Song et al. showed that low-dose pirfenidone was effective in the real-world; the adjusted mean FVC decreased by 200.7, 88.4, and 94.7 mL in control, low-dose (< 1200 mg/day), and high-dose groups, respectively, in 1 year (p = 0.021) . As in our study, there was no significant difference in the extent of the decrease in FVC between the low- and high-dose groups. However, unlike our study, survival was not analyzed by pirfenidone dose in the previous study.
We found that the annual decreases in FVC and DLCO were significantly smaller in the real-world when the recommended dose of pirfenidone was prescribed, and when the dose was 1200 mg/day or less. The annual decline of FEV1 was also significantly smaller, suggesting that FEV1 could serve as an indicator of pirfenidone efficacy.
In the FIBRONET study, the shorter the difference between the time of IPF diagnosis and the start of antifibrotic treatment, the higher the likelihood that the baseline lung function was preserved and the higher the possibility of relatively stable lung function after 12 months of observation .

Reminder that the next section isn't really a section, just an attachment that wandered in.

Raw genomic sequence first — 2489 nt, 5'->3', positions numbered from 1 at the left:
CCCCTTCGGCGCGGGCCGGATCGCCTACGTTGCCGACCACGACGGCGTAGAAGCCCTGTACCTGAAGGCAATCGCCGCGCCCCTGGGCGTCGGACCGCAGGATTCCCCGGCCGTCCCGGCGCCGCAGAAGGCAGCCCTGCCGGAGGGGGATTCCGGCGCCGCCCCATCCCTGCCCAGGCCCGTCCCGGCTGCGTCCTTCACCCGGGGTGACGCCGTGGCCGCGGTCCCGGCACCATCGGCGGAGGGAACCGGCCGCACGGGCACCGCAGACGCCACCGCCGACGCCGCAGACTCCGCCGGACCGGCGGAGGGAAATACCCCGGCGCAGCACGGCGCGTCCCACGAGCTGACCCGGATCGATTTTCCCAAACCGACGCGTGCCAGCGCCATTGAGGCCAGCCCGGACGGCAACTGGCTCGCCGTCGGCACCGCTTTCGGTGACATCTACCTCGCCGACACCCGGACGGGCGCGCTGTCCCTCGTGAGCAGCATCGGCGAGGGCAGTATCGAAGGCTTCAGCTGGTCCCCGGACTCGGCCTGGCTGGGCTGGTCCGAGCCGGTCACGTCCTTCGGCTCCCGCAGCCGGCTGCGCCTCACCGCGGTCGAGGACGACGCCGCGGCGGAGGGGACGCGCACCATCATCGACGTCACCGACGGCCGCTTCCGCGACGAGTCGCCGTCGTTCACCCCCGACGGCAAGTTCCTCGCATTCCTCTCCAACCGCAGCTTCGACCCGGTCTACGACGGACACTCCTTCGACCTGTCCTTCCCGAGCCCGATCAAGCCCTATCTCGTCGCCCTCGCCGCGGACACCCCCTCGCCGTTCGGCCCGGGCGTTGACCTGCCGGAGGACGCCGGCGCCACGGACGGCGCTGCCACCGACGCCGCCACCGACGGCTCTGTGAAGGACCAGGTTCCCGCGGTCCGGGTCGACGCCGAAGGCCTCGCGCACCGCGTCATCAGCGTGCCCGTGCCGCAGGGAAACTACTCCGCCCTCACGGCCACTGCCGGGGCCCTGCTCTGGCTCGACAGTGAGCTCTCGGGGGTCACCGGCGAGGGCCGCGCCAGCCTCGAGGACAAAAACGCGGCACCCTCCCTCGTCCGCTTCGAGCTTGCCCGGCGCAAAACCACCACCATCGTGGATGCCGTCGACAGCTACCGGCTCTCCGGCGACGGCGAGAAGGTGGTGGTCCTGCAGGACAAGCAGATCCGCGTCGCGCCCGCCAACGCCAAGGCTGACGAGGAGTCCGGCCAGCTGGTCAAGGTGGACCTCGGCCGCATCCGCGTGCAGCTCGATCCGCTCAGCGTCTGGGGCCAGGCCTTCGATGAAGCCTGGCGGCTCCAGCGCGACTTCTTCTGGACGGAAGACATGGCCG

In this study, most of the AEs involved the GI tract and skin, as in other real-world studies [14, 17, 22, 24]. Song et al. reported that GI AEs, such as dyspepsia, anorexia, and nausea, were significantly more common in low- than high-dose groups . We found that the AE incidence did not vary by dose, but the proportion of patients who experienced at least one AE, of any type, was significantly higher in the group treated with the full recommended dose of pirfenidone (1800 mg/day). That group exhibited a significantly higher BMI compared to the low-dose groups (22.04 ± 3.04, 23.49 ± 2.95 and 24.99 ± 3.81 kg/m2 in the 600, 1200 and 1800 mg/day groups, respectively, p = 0.007); similar trends were reported by other studies [7, 22]. Fang et al. showed that patients with a BMI < 25 kg/m2 were at higher risk of disease progression, acute exacerbation, and death than overweight patients (BMI ≥ 25 kg/m2) . A high BMI was associated with better nutritional status, which enhances the response to pharmacologic treatment and slows the disease course. In our study, although patients given low-dose pirfenidone had a low BMI, neither the OS nor pulmonary function decline were poorer. However, the fact that patients with higher BMI values were more tolerant of high-dose pirfenidone is in line with Fang et al. Thus, in some patients, depending on the BMI, dose reduction may be possible without any reduction in efficacy.